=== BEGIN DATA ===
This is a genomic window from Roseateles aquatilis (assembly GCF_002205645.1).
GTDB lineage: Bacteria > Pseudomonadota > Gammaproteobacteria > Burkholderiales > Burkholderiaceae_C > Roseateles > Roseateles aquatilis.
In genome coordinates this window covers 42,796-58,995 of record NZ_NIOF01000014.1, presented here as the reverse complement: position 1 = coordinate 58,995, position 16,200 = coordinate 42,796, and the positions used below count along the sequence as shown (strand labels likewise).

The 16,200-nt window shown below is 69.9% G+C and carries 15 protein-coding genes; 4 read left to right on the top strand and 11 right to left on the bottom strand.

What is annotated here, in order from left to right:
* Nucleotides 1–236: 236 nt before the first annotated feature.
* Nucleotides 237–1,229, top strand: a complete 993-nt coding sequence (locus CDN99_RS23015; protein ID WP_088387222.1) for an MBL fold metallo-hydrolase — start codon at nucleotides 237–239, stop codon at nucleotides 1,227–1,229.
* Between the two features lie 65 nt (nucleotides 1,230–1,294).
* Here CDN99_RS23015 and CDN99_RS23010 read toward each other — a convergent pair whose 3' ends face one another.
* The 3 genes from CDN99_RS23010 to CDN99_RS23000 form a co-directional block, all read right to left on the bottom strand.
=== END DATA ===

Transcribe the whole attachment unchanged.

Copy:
This is a genomic window from Roseateles aquatilis (assembly GCF_002205645.1).
GTDB lineage: Bacteria > Pseudomonadota > Gammaproteobacteria > Burkholderiales > Burkholderiaceae_C > Roseateles > Roseateles aquatilis.
In genome coordinates this window covers 42,796-58,995 of record NZ_NIOF01000014.1, presented here as the reverse complement: position 1 = coordinate 58,995, position 16,200 = coordinate 42,796, and the positions used below count along the sequence as shown (strand labels likewise).

The 16,200-nt window shown below is 69.9% G+C and carries 15 protein-coding genes; 4 read left to right on the top strand and 11 right to left on the bottom strand.

What is annotated here, in order from left to right:
* Nucleotides 1–236: 236 nt before the first annotated feature.
* Nucleotides 237–1,229, top strand: a complete 993-nt coding sequence (locus CDN99_RS23015; protein ID WP_088387222.1) for an MBL fold metallo-hydrolase — start codon at nucleotides 237–239, stop codon at nucleotides 1,227–1,229.
* Between the two features lie 65 nt (nucleotides 1,230–1,294).
* Here CDN99_RS23015 and CDN99_RS23010 read toward each other — a convergent pair whose 3' ends face one another.
* The 3 genes from CDN99_RS23010 to CDN99_RS23000 form a co-directional block, all read right to left on the bottom strand.